Energy | Gas | Technical Report
Towards an efficient and sustainable tariff methodology for the European gas transmission network
18 January 2019
BY: CERVIGNI Guido, Ilaria Conti, Jean-Michel Glachant, Enrico Tesio , VOLPATO Francesco
Gas transmission in Europe is currently based on the so-called entry-exit model. Under such a model, Europe is divided into gas balancing zones – also called entry-exit systems – and capacity is charged at both entry and exit points of every balancing zone. Current entry-exit systems largely coincide with Member States’ territory. The cost of gas transmission networks in Europe is thus covered via the so-called entry-exit tariffs. The shift to the entry-exit model was one of the most effective measures included in the Third Energy Package (2007), which facilitated smooth transition from the traditional system, based on vertically integrated European gas industry structures to a single liberalised European market. However, as the EU gas market develops, the current tariff methodology is now being questioned, on the grounds that it may be unsuitable to achieve the objective of a single pan-European market, with unbiased gas flows and no obstacles to trading. This paper analyses alternative tariff methodologies that would address the drawbacks of the current system. The first approach meets the transmission revenue requirement by charging only the transmission network’s exit points to distribution networks and to directly connected end-customers. The second approach does not charge entry and exit intra-EU boundaries, and offsets the missed revenues via charges at the points of entry of foreign gas supply into the EU transmission system. Further, we investigate data on physical gas flows, commercial transactions between EU countries and non-EU suppliers and capacity bookings, from multiple sources. Our analysis suggests that: i) current gas flow patterns in Europe are different from those that minimize intra-EU shipping cost evaluated at the current transmission tariffs; we conjecture that this feature is related to the existing stock of long-term capacity holdings; ii) in case the optimal flow pattern was implemented, a material reduction of overall tariff revenues would occur, other things being equal; further, the revenue shortfall would be unevenly split among routes and system operators; iii) the cost of shipping gas to a European country from different points of entry into the European network is materially different, to the point that one cannot rule out the possibility that the current tariff model has an impact on the selection of the upstream suppliers.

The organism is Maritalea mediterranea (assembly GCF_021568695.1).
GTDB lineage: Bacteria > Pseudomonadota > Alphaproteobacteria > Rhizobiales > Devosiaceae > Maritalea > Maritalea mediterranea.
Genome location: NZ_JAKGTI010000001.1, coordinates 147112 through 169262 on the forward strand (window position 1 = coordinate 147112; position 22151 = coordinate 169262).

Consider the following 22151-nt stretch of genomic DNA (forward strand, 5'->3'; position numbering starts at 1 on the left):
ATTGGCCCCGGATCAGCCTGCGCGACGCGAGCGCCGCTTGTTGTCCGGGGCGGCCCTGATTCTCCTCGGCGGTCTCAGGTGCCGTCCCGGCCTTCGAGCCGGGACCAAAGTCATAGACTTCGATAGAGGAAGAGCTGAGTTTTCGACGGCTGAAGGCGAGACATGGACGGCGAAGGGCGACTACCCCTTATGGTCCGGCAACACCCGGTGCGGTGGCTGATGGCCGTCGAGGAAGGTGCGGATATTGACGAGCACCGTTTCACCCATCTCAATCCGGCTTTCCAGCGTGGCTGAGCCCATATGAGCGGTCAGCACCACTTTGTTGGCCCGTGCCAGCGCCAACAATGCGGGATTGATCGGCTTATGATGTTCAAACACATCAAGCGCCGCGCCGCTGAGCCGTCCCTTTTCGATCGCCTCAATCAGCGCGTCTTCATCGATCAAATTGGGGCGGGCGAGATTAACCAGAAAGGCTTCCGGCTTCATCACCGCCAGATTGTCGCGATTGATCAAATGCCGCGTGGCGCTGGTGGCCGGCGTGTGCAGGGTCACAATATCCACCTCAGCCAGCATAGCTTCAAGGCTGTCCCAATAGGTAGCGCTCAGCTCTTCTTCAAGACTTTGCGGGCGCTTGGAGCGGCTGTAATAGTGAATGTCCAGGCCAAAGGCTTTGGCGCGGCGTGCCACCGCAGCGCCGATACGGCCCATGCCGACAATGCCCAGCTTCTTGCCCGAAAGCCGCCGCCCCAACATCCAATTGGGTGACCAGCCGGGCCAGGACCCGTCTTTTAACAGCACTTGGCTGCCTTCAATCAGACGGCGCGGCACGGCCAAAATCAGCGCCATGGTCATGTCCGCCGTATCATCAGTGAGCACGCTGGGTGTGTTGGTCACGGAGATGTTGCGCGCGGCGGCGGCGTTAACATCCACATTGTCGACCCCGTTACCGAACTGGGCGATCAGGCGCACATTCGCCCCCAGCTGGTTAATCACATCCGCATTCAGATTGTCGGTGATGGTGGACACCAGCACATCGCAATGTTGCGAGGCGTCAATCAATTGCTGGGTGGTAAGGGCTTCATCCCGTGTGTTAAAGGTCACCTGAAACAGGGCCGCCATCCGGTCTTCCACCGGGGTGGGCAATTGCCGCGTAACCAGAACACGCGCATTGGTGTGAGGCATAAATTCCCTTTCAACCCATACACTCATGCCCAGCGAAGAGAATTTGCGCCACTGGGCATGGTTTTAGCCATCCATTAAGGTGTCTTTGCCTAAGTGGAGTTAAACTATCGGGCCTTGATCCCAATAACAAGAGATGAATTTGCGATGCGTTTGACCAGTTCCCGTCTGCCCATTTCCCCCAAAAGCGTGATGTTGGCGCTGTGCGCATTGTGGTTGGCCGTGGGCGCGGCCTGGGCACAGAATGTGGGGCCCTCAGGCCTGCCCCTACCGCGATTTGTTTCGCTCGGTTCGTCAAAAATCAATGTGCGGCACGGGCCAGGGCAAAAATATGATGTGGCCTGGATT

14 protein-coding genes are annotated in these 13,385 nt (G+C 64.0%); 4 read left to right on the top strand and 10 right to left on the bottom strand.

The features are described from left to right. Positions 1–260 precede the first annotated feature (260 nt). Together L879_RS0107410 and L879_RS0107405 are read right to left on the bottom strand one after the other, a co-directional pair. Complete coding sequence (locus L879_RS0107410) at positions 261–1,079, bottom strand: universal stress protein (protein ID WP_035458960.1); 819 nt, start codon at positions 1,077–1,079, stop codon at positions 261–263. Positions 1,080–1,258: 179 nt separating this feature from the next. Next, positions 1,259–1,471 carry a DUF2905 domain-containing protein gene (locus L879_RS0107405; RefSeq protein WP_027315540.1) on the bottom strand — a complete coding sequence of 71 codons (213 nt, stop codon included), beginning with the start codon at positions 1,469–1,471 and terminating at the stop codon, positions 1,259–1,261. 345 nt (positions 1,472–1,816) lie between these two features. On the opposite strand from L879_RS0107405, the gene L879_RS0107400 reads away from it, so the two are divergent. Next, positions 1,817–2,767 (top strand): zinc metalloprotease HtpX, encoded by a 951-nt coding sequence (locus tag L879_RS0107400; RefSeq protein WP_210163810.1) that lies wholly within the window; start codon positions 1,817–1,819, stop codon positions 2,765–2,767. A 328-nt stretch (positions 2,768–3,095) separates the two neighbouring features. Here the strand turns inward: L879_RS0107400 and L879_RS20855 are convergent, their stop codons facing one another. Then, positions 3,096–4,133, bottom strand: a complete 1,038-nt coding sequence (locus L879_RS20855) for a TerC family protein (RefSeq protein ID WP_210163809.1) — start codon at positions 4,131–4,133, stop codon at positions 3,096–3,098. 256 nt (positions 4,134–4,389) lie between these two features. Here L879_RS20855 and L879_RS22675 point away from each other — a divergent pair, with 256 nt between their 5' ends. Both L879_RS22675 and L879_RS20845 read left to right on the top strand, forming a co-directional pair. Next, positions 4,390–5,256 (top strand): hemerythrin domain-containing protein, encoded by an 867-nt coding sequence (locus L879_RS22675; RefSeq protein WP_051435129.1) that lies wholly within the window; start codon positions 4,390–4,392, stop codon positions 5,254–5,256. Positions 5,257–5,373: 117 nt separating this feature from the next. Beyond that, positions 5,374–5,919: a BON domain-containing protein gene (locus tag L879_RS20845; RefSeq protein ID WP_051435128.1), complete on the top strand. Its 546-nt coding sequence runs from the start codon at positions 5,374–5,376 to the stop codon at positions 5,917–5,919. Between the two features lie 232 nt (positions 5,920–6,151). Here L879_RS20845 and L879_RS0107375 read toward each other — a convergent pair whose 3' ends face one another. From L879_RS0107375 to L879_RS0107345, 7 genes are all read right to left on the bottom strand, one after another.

logo cadmus Read it on Cadmus Download in open access


On 21 February 2024 the European Commission Directorate General for Mobility and Transport in cooperation with the Florence School of Regulation hosted an academic conference to explore opportunities and challenges [...]
Rail has a key role to play in making transport more efficient and sustainable in the EU and elsewhere. However, increasing passenger and cargo volumes require investment in infrastructure, and [...]
Technical Report
In this work, we present the major application and impact areas of Contracts-for-Difference (CfDs) in a European context, describe the most relevant design dimensions and discuss several design packages for [...]
After years of record announcements, frantic policy development and the establishment of substantial public support mechanisms, the clean hydrogen sector is nearing an inflexion point. Many clean hydrogen projects have [...]
The safeguarding of critical offshore energy infrastructure has assumed a heightened level of urgency in the wake of the Nord Stream pipeline explosions in September 2022 and the suspected sabotage [...]
The Performance Review Commission (PRC) is an independent body supported by EUROCONTROL with a remit to review and report on European air traffic management (ATM) performance. While performance has improved [...]

Join our community

To meet, discuss and learn in the channel that suits you best.